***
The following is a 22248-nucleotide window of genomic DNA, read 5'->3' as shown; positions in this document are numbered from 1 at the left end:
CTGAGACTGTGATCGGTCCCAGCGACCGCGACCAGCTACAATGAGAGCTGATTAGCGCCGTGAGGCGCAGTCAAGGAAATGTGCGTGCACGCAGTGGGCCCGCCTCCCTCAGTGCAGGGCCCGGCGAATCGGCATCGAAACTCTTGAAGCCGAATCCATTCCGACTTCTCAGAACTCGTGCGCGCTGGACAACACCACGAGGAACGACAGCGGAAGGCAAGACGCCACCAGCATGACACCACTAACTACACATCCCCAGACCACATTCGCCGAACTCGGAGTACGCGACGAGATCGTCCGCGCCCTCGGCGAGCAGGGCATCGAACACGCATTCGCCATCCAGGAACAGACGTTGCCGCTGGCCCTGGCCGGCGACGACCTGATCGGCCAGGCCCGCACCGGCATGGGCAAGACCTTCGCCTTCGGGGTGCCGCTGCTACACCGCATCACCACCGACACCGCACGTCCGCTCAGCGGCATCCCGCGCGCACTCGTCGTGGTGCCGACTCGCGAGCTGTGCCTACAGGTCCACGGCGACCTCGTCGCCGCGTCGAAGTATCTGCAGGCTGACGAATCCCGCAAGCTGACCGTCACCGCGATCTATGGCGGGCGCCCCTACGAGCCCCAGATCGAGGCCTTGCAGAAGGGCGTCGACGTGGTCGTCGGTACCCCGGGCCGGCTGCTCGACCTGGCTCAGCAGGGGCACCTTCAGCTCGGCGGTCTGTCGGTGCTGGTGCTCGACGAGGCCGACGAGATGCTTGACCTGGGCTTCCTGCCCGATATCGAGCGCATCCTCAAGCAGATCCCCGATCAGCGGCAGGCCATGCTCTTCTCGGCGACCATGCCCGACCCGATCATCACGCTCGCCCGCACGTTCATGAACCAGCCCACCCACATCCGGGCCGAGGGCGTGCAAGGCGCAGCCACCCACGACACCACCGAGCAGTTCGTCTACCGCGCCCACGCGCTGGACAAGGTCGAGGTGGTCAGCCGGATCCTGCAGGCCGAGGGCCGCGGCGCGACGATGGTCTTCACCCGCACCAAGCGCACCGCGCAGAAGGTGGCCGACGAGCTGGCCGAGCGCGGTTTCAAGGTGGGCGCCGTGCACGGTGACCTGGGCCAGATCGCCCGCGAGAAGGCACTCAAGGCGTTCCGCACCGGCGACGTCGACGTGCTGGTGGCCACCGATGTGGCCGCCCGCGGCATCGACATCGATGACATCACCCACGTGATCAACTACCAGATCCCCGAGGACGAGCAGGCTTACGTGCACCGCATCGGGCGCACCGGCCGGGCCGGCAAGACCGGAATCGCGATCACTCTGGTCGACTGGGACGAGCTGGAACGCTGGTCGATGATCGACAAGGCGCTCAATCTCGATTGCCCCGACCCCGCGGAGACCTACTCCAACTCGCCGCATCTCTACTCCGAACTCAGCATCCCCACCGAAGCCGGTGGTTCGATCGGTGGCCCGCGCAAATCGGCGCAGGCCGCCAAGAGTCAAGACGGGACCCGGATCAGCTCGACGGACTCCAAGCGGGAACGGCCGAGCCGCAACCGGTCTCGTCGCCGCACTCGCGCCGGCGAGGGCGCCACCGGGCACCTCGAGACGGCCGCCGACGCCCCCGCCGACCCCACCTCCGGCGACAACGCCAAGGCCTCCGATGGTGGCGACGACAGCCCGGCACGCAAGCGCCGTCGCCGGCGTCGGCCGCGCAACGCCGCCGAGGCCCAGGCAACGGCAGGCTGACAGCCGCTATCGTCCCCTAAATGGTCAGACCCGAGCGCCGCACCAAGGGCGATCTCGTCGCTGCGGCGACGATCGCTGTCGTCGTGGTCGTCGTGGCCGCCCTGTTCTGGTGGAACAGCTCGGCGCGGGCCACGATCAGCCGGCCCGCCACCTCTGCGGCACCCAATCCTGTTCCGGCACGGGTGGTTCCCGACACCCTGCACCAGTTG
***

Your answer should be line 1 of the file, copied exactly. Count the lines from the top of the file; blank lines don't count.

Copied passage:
The following is a 22248-nucleotide window of genomic DNA, read 5'->3' as shown; positions in this document are numbered from 1 at the left end: